Why You Shouldn’t Merge Tweets and Facebook Statuses

The ability to link Facebook statuses and tweets is great for lazy people, Tweetdeck fans, and social media aficionados boasting “Look at me, see what I can do!”  Ok, that’s a bit harsh. Yes, logging into various social networks to speak your mind may be a bit inconvenient. But it doesn’t mean that the best solution is to say the same exact thing everywhere.

Here are some reasons to consider unmerging your status updates and tweets:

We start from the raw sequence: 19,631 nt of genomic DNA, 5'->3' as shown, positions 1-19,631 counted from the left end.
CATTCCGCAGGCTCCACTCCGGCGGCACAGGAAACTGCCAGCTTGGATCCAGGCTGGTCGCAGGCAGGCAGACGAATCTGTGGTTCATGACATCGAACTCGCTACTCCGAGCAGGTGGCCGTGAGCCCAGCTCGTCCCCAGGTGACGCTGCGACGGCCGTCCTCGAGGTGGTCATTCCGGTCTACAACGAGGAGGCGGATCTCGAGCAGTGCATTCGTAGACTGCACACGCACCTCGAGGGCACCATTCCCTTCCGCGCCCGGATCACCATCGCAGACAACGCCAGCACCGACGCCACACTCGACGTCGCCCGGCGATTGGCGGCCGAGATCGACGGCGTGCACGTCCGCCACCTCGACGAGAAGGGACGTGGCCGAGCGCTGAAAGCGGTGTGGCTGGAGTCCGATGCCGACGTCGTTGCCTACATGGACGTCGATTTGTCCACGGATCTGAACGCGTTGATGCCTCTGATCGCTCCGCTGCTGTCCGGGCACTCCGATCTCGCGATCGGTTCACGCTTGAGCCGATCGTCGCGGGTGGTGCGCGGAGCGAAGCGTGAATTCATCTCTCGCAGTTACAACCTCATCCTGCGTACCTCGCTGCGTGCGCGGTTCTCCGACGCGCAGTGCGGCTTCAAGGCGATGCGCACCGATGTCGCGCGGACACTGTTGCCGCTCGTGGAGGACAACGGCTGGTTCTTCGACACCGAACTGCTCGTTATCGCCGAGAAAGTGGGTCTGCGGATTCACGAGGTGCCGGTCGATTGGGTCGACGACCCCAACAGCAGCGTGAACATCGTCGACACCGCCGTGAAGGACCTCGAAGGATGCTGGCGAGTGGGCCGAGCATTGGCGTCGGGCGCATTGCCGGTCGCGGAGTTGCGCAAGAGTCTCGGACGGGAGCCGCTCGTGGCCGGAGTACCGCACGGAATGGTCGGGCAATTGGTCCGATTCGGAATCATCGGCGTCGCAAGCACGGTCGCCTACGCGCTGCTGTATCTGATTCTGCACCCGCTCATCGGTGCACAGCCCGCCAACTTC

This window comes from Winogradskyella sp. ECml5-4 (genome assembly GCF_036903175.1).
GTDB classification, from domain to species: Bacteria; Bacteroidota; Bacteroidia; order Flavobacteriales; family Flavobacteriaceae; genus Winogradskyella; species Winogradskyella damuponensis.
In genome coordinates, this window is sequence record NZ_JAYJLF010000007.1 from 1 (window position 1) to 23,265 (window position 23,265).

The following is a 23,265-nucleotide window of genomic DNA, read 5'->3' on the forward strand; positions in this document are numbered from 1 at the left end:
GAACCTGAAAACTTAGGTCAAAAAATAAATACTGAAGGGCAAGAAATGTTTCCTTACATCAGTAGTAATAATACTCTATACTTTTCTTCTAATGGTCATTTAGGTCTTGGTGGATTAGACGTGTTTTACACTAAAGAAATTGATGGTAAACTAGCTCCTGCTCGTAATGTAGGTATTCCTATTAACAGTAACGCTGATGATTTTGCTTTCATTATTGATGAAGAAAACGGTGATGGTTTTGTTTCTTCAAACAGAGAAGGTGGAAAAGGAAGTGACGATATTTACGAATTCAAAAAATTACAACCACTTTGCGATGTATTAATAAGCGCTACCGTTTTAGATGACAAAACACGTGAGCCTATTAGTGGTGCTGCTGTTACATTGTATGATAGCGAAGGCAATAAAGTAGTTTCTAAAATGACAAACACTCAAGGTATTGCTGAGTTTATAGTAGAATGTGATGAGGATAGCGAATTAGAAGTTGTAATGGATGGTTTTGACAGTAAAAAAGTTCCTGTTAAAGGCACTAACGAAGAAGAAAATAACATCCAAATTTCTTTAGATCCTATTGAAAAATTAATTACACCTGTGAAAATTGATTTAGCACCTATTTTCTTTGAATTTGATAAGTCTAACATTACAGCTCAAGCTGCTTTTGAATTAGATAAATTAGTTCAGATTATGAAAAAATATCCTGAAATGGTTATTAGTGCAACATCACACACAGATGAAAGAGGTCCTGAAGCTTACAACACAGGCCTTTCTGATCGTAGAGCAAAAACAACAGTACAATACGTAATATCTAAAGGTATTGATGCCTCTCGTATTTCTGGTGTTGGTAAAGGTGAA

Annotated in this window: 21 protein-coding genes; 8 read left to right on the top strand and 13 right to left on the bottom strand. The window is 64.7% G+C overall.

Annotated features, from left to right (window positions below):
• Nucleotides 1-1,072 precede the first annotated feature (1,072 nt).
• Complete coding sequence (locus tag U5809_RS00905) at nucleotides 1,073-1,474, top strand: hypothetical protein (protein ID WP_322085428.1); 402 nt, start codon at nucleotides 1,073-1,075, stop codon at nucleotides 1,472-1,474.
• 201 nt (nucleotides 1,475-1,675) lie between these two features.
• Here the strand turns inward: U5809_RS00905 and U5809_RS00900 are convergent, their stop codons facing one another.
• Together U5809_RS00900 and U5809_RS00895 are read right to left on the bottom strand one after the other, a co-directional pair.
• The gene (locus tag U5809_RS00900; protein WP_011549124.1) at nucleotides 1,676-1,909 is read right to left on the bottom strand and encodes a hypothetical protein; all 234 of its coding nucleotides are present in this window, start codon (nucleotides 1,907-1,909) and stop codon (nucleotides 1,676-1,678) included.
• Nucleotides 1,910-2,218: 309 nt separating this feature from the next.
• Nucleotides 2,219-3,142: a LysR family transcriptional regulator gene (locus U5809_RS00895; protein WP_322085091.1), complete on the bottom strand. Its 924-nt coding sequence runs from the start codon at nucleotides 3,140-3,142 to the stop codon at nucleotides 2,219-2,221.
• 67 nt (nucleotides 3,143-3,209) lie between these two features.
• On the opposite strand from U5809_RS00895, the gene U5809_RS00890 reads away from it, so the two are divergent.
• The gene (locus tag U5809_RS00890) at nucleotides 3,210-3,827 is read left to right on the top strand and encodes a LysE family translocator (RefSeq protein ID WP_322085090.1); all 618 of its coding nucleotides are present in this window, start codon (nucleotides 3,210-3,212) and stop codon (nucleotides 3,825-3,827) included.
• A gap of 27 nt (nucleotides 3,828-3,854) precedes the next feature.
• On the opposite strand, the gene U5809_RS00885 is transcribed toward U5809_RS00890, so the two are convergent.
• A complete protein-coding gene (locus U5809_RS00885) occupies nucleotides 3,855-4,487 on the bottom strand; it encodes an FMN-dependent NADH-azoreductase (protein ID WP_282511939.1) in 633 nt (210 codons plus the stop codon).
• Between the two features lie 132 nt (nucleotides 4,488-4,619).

1. The Annoyance Factor

The communication styles of Twitter and Facebook are completely different. Twitter includes elements like hashtags (#), replies (@), and retweets (RT@), and Facebook statuses have normal sentence structures. Facebook statuses are usually in the third person, whereas Tweets are usually in the first person. So merging your Tweets and Facebook statuses means that Twitter lingo will show up on Facebook, and third person sentences will show up on Twitter. Since #, @, and RT@ are irrelevant on Facebook, nobody wants to see it there. Especially when you’re replying to someone else, because then your status won’t even make sense. And you just look silly talking in the third person on Twitter. Very annoying.

2. The Privacy Factor